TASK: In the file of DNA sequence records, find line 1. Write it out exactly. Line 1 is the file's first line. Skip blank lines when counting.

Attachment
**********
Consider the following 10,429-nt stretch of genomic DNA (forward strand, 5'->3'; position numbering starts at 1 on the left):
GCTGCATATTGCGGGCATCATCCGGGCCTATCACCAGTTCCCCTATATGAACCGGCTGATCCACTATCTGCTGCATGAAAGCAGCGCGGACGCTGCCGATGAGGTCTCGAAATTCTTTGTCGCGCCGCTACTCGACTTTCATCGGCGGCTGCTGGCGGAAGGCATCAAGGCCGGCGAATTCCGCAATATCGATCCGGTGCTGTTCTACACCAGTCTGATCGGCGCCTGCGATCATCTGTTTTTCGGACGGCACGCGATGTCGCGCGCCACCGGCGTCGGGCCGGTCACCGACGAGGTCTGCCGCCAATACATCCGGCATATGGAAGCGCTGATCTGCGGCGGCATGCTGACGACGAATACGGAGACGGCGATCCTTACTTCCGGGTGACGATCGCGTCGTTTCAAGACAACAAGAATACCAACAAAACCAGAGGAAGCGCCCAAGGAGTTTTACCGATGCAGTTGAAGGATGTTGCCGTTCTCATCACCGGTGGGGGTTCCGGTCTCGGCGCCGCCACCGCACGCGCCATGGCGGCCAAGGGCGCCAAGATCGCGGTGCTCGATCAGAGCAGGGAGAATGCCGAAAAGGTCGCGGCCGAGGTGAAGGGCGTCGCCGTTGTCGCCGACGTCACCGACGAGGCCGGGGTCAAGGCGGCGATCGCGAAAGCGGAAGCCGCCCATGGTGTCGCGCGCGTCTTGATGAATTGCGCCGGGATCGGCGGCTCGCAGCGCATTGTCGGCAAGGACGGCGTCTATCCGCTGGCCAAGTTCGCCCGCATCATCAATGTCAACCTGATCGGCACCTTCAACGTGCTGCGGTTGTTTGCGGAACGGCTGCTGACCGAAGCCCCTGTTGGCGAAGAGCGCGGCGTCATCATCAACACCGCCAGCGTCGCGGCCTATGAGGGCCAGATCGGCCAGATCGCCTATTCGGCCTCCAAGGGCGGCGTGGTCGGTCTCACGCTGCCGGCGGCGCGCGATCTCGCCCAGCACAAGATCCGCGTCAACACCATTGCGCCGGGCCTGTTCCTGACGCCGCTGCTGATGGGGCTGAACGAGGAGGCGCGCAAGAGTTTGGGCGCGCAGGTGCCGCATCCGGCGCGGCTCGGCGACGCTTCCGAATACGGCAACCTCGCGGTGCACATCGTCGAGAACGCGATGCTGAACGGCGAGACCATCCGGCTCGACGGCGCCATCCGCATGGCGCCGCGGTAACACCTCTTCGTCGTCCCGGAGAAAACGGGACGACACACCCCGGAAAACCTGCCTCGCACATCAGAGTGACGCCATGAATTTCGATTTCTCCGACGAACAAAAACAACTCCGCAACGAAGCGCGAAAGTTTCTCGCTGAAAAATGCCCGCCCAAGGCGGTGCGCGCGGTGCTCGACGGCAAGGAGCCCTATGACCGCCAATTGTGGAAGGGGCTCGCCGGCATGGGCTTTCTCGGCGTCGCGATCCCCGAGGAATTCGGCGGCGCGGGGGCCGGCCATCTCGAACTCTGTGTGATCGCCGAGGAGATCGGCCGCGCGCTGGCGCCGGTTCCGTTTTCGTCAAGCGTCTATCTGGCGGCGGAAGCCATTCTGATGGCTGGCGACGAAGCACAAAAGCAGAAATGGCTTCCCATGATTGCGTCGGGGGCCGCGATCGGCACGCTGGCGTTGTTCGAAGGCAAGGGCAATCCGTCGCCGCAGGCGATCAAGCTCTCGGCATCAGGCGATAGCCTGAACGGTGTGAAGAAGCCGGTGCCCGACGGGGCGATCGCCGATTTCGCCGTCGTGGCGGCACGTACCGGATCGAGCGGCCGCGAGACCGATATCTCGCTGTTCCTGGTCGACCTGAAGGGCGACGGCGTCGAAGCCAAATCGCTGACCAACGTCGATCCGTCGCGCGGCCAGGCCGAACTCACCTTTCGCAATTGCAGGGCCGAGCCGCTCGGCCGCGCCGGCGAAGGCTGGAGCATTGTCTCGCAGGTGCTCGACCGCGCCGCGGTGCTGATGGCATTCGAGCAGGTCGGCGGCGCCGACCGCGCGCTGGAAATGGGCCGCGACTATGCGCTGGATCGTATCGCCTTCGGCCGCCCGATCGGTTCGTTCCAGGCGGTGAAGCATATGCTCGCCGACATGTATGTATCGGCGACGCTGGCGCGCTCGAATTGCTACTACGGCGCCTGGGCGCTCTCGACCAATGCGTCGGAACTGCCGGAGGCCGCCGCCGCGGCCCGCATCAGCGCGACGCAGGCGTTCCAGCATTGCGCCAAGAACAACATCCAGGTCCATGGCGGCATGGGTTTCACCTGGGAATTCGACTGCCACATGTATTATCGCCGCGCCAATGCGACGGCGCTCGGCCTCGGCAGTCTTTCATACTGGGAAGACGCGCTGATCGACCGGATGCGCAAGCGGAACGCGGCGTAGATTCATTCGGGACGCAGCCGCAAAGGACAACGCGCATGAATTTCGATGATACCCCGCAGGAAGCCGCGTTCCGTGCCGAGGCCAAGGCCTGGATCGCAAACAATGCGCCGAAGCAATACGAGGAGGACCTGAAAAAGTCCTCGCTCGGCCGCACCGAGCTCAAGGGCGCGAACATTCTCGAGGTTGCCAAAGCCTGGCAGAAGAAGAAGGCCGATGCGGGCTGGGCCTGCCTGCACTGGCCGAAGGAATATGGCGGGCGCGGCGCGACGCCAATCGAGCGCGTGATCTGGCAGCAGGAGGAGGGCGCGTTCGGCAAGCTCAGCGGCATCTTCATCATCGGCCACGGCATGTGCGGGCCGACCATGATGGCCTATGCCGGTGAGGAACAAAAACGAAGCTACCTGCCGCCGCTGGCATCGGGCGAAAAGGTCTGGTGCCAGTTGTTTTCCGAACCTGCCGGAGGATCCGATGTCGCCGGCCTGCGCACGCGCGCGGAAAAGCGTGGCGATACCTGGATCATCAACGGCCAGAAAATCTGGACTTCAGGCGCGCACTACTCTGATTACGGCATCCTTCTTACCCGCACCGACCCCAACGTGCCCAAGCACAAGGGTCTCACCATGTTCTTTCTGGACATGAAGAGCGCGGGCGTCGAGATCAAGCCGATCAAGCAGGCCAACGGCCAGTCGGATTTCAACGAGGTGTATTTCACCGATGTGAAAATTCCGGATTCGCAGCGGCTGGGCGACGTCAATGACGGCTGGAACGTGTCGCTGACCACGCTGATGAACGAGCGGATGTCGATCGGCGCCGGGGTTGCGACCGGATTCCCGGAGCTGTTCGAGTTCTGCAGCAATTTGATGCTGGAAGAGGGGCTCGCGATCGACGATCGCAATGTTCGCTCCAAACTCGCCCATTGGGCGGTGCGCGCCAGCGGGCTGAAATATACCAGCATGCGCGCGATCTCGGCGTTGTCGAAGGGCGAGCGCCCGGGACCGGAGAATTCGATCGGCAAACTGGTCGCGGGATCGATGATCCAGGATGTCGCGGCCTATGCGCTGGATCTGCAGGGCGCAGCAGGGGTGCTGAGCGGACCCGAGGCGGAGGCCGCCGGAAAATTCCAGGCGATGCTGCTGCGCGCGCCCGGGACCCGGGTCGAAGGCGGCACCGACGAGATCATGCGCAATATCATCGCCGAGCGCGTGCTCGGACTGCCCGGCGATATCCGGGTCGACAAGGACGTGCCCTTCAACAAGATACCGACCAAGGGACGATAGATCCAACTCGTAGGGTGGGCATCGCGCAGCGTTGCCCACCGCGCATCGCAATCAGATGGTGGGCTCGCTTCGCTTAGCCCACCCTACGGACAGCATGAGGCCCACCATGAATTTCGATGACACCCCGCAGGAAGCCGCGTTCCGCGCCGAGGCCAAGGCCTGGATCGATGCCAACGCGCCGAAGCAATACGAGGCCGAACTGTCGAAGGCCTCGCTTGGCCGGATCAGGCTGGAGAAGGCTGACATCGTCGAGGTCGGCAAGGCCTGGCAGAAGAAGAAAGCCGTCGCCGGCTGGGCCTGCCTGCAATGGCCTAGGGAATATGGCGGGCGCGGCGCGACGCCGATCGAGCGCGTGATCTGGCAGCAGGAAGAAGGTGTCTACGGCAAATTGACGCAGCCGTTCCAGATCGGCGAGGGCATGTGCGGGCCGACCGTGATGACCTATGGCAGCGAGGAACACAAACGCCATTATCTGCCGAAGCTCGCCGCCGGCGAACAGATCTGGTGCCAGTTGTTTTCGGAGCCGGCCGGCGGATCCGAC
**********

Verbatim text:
Consider the following 10,429-nt stretch of genomic DNA (forward strand, 5'->3'; position numbering starts at 1 on the left):